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D.J. Humphries: NFL Player Protests Unlikely To Stop Until Change Is Enacted

Cardinals left tackle also speaks about coronavirus concerns

T D.J. Humphries hopes to see words turn to action in the push for racial equality.
T D.J. Humphries hopes to see words turn to action in the push for racial equality.

The conversation surrounding racial equality and police brutality in America may be at an all-time high.

D.J. Humphries appreciates that, but it doesn't satisfy him. He's looking for substantive governmental change.

"Are you going to make these changes so (NFL players) don't have to continue to protest?" the Cardinals' left tackle said Monday during a Zoom press conference. "Are you going to change police policies? Are you going to change the way you do things in-house? Are things going to change, because if not – if we're going to keep arresting these police that are killing us, and then they keep getting acquitted, getting off with cold-blooded murder, then things are not changing. We're bringing more attention to it, and more people are seeing how flawed this system is. … But just bringing attention to it, change is not happening yet."

Humphries has noticed the numerous statements and donations made by private companies in support of racial equality, but doesn't think they have gone far enough, either.

"When I know you're pulling the wool over my people's eyes, it's hard for me to sit back and act like things are really changing just because companies are publicly apologizing," Humphries said. "It's cool that you're publicly apologizing and sad, putting up Black Lives Matter posts, but are you going to change your hiring practices? Are your hiring practices going to become equal? Are you going to start hiring people because they're qualified for the job, not because you play golf with their father? … It's going to go one way or the other, because there is more light being shined on it now."

Humphries said he does not expect the Cardinals to intervene if he wants to kneel in protest this season, for which he is grateful. He said he expects the players to make a decision about potential protests as a team. Coach Kliff Kingsbury spoke out in support of his players a week ago.

"It's refreshing to know I play for an organization that will support my decision, whichever way we decide to go," Humphries said. "Our voices are not going to be silenced."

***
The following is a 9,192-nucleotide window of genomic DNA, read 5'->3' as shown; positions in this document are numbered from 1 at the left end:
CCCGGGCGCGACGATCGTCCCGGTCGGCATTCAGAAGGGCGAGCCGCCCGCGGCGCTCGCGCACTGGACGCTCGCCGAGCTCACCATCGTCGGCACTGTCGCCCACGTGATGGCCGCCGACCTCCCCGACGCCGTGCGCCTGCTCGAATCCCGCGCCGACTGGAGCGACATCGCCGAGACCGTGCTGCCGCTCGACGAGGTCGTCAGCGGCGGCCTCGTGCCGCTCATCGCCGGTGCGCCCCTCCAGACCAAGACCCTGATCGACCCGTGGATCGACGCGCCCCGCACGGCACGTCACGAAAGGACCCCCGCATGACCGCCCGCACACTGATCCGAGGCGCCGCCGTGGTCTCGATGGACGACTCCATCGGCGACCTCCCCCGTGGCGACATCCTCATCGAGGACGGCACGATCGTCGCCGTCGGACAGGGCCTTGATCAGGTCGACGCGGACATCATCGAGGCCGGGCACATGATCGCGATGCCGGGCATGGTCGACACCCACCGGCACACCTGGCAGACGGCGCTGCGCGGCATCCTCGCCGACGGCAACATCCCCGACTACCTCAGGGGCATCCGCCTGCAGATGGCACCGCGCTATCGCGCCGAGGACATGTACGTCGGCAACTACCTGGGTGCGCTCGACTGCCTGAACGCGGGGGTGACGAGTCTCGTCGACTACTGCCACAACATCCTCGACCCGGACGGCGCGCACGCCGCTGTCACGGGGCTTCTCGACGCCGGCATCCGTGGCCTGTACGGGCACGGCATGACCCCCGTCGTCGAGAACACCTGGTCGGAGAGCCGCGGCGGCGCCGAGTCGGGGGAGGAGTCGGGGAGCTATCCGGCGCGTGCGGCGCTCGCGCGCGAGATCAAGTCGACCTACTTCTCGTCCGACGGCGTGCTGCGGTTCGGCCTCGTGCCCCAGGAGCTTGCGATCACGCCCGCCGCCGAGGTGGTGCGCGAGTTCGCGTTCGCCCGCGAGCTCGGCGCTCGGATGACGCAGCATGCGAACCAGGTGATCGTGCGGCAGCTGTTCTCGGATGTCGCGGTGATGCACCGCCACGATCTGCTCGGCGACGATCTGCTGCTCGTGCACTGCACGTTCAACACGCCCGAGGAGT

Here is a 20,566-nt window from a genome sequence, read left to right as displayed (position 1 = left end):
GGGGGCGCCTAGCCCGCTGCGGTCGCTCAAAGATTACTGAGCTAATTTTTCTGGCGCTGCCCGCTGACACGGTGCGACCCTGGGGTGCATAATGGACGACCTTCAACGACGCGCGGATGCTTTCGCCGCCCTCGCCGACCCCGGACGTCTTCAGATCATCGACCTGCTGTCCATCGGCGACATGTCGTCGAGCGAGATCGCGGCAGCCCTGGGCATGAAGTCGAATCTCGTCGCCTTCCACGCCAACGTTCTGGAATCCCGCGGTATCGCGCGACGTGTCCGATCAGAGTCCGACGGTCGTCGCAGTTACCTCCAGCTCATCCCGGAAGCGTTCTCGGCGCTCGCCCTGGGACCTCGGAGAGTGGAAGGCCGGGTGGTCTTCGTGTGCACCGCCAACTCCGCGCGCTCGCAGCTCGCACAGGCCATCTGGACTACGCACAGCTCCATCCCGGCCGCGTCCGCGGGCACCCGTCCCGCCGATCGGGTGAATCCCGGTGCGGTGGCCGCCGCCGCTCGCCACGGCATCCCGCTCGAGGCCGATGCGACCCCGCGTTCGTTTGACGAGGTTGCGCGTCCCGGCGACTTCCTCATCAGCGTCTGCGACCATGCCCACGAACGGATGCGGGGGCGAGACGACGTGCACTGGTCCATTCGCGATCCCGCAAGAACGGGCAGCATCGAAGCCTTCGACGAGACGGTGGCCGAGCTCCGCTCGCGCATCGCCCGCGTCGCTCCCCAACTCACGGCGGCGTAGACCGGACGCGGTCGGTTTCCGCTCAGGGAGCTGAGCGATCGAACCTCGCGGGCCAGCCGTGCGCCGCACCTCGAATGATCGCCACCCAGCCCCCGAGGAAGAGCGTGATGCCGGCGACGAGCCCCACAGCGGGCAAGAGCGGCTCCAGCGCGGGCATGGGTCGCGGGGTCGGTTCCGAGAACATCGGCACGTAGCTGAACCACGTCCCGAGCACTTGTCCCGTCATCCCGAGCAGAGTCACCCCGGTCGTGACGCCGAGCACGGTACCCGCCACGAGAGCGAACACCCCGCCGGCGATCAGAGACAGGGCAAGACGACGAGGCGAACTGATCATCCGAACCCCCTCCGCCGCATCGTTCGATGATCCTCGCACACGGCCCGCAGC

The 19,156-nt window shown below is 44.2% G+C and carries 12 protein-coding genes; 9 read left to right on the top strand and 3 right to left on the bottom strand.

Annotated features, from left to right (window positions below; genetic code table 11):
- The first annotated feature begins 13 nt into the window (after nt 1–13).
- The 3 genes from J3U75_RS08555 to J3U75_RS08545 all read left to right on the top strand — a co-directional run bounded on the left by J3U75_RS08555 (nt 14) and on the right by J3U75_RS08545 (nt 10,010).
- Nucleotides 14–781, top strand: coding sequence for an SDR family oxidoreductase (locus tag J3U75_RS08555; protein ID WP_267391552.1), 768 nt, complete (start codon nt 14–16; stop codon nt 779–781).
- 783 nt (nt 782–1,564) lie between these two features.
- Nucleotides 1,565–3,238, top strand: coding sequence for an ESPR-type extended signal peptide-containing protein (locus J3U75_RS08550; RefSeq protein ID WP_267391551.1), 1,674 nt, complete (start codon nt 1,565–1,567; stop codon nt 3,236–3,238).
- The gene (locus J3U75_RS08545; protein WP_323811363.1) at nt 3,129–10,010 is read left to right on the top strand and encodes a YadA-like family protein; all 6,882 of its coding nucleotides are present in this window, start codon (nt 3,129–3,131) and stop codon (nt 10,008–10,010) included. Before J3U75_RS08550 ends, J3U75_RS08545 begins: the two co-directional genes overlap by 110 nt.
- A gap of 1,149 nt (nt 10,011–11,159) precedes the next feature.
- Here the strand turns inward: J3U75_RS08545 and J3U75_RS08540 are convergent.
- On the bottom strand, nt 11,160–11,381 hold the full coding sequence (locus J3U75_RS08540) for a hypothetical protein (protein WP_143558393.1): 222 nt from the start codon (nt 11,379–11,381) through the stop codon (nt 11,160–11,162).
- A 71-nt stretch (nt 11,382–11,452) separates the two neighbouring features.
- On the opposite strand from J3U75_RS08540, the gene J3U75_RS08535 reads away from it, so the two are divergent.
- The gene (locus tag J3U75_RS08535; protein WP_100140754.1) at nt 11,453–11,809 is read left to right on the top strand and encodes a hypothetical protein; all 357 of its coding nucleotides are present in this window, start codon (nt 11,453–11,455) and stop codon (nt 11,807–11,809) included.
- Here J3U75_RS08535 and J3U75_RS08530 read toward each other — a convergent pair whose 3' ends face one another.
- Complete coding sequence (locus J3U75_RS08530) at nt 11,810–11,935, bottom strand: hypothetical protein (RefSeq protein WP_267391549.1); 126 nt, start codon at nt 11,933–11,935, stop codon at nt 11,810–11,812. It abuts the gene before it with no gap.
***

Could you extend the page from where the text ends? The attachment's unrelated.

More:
The NFL has done an about-face on the issue, with Commissioner Roger Goodell recently acknowledging the league was wrong to discourage players from peacefully protesting. Humphries said he would have liked to hear Goodell mention Colin Kaepernick's name specifically, given that the former 49ers quarterback was at the forefront of NFL protests.

While Humphries believes there is plenty of work to be done in the push for equality, he's been impressed by the level of understanding in the offensive line room. He said guard Justin Pugh, who is white, recently asked about Humphries' experience with police officers to better understand his perspective.

"If the world was like the O-Line room, it would be so much kumbaya," Humphries said.

While race relations usurped the coronavirus as the dominant news story in recent weeks, the latter remains of great concern as training camp gets closer and the rate of cases in Arizona grows.

There was a report on Monday that players on the Cowboys and Texans tested positive for COVID-19, including running back Ezekiel Elliott. Humphries said players have different levels of concern about playing amid the pandemic.

"Some guys are more cautious," Humphries said. "My wife is a diabetic, so I have to be very cautious, because she is high-risk. I have to take things into account like that. Some guys live with their elderly mother, so they have to take those things into account. Some guys are single guys, and it's just them and the dog at home, so they're ready to play ball."

Humphries said he's not concerned about his own personal safety because he takes a risk every time he steps on the field, although he allowed that his point of view may be "ignorant."

"I run my face into 300-pound men on a daily basis," Humphries said. "That's how I rationalize things."

Humphries is holed up in Phoenix, waiting to hear direction from the NFL about the next step in the process.

He needs no such guidance when it comes to race relations. Humphries doesn't hold it against people if they were indoctrinated into prejudice, but hopes recent events will invite further dialogue and action.

"Just like I have scars, everyone else has scars," Humphries said. "Maybe you were taught hate by someone who was supposed to teach you something different. If you're willing to learn something differently, I'm willing to teach you that."

The top photos from inside the Cardinals locker room before and after games last season.

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